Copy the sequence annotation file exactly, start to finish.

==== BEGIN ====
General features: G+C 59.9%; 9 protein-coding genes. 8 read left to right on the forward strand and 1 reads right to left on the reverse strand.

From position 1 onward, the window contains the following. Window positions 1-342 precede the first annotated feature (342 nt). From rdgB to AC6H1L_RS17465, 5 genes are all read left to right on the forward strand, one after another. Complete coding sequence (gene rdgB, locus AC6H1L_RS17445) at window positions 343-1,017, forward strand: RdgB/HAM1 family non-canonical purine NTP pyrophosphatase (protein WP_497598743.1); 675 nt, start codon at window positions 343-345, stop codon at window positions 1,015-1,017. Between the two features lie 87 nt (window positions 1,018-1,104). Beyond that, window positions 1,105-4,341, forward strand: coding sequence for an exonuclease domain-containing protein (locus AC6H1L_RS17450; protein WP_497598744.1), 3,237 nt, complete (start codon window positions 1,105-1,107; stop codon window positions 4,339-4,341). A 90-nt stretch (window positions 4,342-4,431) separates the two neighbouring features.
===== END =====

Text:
General features: G+C 59.9%; 9 protein-coding genes. 8 read left to right on the forward strand and 1 reads right to left on the reverse strand.

From position 1 onward, the window contains the following. Window positions 1-342 precede the first annotated feature (342 nt). From rdgB to AC6H1L_RS17465, 5 genes are all read left to right on the forward strand, one after another. Complete coding sequence (gene rdgB, locus AC6H1L_RS17445) at window positions 343-1,017, forward strand: RdgB/HAM1 family non-canonical purine NTP pyrophosphatase (protein WP_497598743.1); 675 nt, start codon at window positions 343-345, stop codon at window positions 1,015-1,017. Between the two features lie 87 nt (window positions 1,018-1,104). Beyond that, window positions 1,105-4,341, forward strand: coding sequence for an exonuclease domain-containing protein (locus AC6H1L_RS17450; protein WP_497598744.1), 3,237 nt, complete (start codon window positions 1,105-1,107; stop codon window positions 4,339-4,341). A 90-nt stretch (window positions 4,342-4,431) separates the two neighbouring features.